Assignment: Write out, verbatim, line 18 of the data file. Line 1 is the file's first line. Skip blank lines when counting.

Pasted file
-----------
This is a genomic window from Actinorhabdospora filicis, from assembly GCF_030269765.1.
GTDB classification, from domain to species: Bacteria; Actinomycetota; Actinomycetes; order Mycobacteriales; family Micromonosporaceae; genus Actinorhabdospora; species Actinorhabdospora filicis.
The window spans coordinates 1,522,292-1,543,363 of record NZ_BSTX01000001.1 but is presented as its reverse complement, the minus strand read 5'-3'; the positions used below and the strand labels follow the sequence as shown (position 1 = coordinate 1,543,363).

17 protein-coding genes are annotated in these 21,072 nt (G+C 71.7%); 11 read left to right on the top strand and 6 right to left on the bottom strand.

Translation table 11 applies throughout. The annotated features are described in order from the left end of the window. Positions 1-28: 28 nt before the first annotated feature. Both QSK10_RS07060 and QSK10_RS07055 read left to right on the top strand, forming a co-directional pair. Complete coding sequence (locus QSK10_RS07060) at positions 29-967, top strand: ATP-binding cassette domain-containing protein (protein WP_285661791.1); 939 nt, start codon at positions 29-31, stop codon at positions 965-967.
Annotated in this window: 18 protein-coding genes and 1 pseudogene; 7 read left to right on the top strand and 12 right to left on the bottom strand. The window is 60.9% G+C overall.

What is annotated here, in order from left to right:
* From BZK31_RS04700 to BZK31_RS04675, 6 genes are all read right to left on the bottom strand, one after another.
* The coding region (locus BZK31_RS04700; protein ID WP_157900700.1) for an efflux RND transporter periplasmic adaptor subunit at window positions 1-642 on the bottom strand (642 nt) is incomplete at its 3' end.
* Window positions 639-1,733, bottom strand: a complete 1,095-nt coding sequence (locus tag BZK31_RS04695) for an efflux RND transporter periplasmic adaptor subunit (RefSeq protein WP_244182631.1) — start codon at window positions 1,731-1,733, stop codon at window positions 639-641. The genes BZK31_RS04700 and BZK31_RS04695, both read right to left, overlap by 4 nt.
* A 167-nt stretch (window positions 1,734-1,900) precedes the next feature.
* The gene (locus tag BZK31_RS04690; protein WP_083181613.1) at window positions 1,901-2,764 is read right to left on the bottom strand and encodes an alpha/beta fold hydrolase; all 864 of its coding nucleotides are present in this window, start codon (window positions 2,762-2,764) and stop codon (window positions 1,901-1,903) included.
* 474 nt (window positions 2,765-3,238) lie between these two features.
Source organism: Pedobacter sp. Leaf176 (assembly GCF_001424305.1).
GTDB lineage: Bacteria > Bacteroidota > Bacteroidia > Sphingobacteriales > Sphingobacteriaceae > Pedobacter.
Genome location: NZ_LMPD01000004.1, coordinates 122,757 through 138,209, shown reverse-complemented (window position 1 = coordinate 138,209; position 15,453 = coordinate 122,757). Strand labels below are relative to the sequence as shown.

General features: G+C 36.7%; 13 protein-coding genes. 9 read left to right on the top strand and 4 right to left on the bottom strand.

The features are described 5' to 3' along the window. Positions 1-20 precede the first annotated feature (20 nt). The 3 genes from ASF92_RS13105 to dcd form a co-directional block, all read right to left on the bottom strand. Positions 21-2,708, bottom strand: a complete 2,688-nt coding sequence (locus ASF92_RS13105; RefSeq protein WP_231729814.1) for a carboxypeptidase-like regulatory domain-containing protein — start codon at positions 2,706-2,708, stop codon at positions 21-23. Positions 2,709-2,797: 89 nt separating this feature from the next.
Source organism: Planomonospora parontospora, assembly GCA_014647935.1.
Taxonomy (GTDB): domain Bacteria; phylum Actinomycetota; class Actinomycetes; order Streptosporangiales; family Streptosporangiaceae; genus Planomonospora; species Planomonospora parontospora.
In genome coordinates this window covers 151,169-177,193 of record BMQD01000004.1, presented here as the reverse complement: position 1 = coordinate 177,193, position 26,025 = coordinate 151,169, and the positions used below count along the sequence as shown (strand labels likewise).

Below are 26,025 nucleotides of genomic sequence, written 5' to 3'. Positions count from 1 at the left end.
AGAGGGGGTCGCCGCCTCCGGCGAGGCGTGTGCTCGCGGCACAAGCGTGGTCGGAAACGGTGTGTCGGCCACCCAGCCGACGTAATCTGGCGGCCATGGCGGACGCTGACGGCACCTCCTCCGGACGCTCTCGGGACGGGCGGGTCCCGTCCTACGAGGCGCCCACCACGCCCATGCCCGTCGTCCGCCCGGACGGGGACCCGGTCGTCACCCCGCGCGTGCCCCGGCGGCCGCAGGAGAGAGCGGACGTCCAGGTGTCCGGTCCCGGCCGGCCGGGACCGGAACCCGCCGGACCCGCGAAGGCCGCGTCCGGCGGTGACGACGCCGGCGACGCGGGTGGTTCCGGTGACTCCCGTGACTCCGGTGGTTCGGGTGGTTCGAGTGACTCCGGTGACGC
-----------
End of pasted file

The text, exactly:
The features are described 5' to 3' along the window. Positions 1-20 precede the first annotated feature (20 nt). The 3 genes from ASF92_RS13105 to dcd form a co-directional block, all read right to left on the bottom strand. Positions 21-2,708, bottom strand: a complete 2,688-nt coding sequence (locus ASF92_RS13105; RefSeq protein WP_231729814.1) for a carboxypeptidase-like regulatory domain-containing protein — start codon at positions 2,706-2,708, stop codon at positions 21-23. Positions 2,709-2,797: 89 nt separating this feature from the next.